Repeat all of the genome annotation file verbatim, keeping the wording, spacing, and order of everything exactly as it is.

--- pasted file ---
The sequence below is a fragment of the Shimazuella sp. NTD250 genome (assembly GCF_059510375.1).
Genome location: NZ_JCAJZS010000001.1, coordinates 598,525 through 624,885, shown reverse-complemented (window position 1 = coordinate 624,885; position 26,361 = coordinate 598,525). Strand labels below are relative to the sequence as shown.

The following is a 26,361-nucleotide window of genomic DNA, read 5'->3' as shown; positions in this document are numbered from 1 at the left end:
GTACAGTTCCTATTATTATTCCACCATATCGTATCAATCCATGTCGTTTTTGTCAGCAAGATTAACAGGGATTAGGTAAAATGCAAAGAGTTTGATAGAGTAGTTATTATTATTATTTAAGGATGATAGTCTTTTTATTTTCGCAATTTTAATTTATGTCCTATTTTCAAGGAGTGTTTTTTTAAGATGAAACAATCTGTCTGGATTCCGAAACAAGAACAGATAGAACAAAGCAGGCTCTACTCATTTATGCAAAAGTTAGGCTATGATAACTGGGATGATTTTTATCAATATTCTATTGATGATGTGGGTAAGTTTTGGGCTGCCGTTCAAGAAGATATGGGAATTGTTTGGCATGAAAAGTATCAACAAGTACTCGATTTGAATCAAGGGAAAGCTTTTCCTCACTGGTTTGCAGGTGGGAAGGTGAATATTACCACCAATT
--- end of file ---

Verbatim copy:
The sequence below is a fragment of the Shimazuella sp. NTD250 genome (assembly GCF_059510375.1).
Genome location: NZ_JCAJZS010000001.1, coordinates 598,525 through 624,885, shown reverse-complemented (window position 1 = coordinate 624,885; position 26,361 = coordinate 598,525). Strand labels below are relative to the sequence as shown.

The following is a 26,361-nucleotide window of genomic DNA, read 5'->3' as shown; positions in this document are numbered from 1 at the left end:
GTACAGTTCCTATTATTATTCCACCATATCGTATCAATCCATGTCGTTTTTGTCAGCAAGATTAACAGGGATTAGGTAAAATGCAAAGAGTTTGATAGAGTAGTTATTATTATTATTTAAGGATGATAGTCTTTTTATTTTCGCAATTTTAATTTATGTCCTATTTTCAAGGAGTGTTTTTTTAAGATGAAACAATCTGTCTGGATTCCGAAACAAGAACAGATAGAACAAAGCAGGCTCTACTCATTTATGCAAAAGTTAGGCTATGATAACTGGGATGATTTTTATCAATATTCTATTGATGATGTGGGTAAGTTTTGGGCTGCCGTTCAAGAAGATATGGGAATTGTTTGGCATGAAAAGTATCAACAAGTACTCGATTTGAATCAAGGGAAAGCTTTTCCTCACTGGTTTGCAGGTGGGAAGGTGAATATTACCACCAATT